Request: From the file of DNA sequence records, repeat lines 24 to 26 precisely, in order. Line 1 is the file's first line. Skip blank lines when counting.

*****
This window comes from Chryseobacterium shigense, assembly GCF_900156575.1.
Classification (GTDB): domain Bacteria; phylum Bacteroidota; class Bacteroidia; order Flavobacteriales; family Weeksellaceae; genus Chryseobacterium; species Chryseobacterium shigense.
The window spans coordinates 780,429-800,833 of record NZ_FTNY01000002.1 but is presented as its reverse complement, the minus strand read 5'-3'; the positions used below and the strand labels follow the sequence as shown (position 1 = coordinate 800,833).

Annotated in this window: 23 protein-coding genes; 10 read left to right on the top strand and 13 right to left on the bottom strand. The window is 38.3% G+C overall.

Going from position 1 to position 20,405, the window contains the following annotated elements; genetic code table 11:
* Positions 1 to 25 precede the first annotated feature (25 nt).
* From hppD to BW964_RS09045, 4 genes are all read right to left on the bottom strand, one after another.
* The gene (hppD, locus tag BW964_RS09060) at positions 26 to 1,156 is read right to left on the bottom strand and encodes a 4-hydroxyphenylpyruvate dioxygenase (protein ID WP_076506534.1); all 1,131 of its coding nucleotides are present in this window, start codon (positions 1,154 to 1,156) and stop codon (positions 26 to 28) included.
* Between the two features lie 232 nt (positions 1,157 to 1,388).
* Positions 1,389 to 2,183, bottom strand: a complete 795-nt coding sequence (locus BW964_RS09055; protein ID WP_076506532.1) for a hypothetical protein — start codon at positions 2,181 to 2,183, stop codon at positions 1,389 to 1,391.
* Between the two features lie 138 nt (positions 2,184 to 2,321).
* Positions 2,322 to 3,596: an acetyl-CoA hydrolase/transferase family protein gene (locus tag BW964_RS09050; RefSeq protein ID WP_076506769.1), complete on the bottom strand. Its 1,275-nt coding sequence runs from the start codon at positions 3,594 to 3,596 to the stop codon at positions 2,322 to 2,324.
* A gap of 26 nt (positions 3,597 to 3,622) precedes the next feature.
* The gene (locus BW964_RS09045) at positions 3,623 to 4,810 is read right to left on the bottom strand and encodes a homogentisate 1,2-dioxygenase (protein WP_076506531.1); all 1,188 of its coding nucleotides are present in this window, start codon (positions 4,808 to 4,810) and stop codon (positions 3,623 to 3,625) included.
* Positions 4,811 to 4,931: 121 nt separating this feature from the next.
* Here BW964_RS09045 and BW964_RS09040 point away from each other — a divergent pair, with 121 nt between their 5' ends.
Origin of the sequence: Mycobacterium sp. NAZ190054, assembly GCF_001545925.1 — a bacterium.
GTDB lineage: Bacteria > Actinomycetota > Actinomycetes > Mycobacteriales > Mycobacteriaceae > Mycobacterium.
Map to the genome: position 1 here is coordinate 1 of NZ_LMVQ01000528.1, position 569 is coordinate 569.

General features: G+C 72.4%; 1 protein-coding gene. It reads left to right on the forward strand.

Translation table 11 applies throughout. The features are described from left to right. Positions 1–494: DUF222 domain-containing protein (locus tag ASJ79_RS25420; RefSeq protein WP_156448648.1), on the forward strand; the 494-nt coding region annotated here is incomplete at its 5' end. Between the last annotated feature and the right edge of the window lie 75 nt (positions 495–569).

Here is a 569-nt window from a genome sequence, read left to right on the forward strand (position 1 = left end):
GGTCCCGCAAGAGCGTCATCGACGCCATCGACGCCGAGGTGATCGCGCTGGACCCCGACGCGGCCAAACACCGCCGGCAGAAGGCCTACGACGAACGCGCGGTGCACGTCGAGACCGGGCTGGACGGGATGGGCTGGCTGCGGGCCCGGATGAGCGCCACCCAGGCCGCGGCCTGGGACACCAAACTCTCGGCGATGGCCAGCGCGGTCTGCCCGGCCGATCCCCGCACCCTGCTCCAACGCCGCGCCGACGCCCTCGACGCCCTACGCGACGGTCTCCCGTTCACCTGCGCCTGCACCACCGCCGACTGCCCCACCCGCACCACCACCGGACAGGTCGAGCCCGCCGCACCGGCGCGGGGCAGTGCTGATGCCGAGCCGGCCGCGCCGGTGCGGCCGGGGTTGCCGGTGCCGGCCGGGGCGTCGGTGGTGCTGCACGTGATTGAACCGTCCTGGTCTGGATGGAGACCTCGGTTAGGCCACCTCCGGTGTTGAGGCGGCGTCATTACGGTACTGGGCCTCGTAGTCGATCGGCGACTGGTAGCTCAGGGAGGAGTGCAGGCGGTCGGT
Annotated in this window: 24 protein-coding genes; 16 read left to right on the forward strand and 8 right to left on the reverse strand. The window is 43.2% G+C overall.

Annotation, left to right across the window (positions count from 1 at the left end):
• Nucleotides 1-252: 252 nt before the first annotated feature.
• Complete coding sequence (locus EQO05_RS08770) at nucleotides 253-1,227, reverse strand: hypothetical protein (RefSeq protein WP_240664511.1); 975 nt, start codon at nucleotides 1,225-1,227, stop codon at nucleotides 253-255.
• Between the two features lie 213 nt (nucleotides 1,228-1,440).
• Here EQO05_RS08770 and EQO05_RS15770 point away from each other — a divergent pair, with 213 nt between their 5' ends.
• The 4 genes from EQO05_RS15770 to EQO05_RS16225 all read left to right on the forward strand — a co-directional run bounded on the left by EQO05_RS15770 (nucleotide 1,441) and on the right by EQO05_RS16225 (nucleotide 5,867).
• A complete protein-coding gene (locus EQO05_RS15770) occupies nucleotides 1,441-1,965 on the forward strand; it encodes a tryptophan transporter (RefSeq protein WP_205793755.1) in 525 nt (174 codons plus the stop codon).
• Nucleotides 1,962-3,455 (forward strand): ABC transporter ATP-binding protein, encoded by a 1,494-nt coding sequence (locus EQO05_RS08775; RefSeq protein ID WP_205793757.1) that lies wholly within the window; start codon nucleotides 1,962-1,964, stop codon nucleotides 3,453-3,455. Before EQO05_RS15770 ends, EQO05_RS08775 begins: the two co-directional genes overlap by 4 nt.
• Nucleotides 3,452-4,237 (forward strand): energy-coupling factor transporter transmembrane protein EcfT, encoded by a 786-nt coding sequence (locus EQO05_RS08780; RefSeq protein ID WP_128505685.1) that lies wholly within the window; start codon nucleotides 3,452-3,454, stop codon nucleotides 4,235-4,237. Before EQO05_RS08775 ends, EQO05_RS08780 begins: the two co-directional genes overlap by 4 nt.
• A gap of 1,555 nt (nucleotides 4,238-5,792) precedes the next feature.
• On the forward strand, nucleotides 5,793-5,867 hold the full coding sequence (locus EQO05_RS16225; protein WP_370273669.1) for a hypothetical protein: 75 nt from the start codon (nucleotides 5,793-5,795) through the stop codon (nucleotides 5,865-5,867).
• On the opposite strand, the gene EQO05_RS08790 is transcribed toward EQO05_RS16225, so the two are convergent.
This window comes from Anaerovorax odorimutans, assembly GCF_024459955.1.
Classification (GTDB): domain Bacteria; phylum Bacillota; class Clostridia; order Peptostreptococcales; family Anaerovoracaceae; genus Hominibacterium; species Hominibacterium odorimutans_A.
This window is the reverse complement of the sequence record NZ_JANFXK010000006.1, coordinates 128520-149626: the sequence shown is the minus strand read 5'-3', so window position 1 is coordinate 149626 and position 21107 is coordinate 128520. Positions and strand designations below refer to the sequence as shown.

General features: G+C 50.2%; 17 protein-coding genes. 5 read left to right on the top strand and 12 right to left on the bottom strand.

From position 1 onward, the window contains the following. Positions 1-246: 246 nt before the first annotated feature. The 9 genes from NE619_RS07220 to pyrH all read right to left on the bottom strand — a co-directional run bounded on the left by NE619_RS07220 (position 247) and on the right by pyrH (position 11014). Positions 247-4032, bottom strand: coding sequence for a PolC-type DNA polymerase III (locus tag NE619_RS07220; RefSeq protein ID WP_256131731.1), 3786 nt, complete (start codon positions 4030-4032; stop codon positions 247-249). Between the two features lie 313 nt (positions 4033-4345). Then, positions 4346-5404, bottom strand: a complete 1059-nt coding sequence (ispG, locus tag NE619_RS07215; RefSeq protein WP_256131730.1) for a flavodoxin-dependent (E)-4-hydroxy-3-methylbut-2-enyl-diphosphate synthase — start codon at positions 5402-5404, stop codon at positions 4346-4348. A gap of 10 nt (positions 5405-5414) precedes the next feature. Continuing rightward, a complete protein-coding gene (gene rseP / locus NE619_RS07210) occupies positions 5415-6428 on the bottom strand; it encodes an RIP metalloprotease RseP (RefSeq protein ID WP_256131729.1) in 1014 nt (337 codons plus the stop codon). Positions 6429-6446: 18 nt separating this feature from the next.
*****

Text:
Annotated in this window: 24 protein-coding genes; 16 read left to right on the forward strand and 8 right to left on the reverse strand. The window is 43.2% G+C overall.

Annotation, left to right across the window (positions count from 1 at the left end):
• Nucleotides 1-252: 252 nt before the first annotated feature.